If the monopolies that provide these essential services are taking things for granted, then let the government open up the sectors to competition to bring in some efficiencies. Can the government efficiently regulate such a provider and still give them room to stay profitable? What if the private companies overcharge consumers and cause economic hardships? Well, think about the economic hardships of you losing everything in your refrigerator due to the unannounced and persistent blackouts. Those who have generators have to factor in the rising gas prices. Maybe the people will be better off with getting the reliable services they are paying too much for. Whatever we do, we should be sure we deal with these unacceptable trends. Single-digit inflation is good but persistent blackouts take the wind out of the sail for the rest of the show.

I wonder if the places like the Castle, Novotel, Golden Tulip, KIA, National Theatre, and the Accra Conference Center have to deal with these blackouts. They have generators? I see.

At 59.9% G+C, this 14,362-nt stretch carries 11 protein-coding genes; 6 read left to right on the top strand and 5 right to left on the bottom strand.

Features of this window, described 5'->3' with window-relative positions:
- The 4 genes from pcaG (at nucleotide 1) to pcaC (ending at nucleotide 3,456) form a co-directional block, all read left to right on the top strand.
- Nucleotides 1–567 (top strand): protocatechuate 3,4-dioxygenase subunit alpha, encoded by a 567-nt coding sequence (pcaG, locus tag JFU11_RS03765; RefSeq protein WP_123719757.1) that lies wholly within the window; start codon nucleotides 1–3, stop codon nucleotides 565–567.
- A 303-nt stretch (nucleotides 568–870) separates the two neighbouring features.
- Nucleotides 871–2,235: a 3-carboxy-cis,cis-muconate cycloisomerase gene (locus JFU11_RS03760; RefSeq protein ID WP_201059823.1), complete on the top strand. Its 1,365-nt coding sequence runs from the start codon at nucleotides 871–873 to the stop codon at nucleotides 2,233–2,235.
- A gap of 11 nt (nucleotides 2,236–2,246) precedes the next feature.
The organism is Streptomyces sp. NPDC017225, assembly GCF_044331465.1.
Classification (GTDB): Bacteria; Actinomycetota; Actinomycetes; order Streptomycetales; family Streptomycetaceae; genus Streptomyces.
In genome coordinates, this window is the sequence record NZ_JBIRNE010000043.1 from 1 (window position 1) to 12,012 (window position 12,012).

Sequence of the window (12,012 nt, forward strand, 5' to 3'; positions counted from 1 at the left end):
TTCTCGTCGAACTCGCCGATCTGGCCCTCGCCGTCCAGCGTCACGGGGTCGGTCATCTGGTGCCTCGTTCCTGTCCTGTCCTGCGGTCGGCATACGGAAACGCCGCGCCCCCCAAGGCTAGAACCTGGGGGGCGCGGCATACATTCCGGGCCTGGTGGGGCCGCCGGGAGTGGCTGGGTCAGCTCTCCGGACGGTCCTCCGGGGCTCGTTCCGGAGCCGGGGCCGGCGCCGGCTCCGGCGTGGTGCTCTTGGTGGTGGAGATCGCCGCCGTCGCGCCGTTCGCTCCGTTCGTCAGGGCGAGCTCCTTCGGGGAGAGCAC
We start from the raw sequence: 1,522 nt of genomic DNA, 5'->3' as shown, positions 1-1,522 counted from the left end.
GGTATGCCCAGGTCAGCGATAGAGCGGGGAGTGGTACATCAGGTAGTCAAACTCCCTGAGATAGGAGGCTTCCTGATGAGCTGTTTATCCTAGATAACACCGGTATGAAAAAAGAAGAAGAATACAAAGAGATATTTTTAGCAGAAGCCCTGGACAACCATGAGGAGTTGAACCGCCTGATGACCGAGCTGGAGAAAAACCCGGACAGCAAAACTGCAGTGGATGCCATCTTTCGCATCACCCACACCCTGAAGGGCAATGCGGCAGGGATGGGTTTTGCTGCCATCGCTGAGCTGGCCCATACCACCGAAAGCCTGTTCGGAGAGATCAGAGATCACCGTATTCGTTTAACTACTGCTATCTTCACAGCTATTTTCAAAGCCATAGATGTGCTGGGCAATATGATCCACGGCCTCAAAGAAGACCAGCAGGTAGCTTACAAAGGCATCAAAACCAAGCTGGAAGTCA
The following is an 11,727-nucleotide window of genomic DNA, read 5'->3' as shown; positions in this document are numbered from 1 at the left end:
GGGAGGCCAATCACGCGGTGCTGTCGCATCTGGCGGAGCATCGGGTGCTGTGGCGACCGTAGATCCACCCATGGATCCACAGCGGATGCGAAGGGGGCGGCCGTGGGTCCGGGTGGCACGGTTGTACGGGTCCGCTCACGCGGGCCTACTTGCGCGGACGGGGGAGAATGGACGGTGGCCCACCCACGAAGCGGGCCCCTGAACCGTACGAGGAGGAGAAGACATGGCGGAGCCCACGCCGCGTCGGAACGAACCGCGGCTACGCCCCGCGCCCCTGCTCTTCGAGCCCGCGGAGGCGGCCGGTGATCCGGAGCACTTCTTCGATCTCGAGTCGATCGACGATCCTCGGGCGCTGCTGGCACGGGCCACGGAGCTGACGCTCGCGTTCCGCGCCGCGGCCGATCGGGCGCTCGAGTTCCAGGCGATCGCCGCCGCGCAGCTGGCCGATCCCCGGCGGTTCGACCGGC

I will like to mention that the infrastructural readiness should not be limited to only Accra.

I am traveling to Ghana shortly and for very good reasons, I am traveling on Ghana International Airlines. Yes, the pride of the motherland. I don?t know who owns it but it has Ghana?s flag on it so it must be a good airline.

There?s a lot to say and even more to be done.

I will like to thank those who devote their lives to the luxury of public service and work in the interest of all of us. I hope they truly work in the interest of us all. I hope they listen when we speak. I hope they hear us when we call on them. I hope they hear our prayer when we talk to God.

To talk to God is to have talked to the wind (Se wo pe se wo kasa kyere Nyame a wo kasa kyere nframa). There?s always going to be a next time, and there?s always going to be something to talk about. For now, I think we have enough to chew on as the countdown rolls on.

Keep the conversation going. Somebody is listening.

Kasadiimu Gyekye Amankwah
Ghana Institute For Human Development
April 20, 2006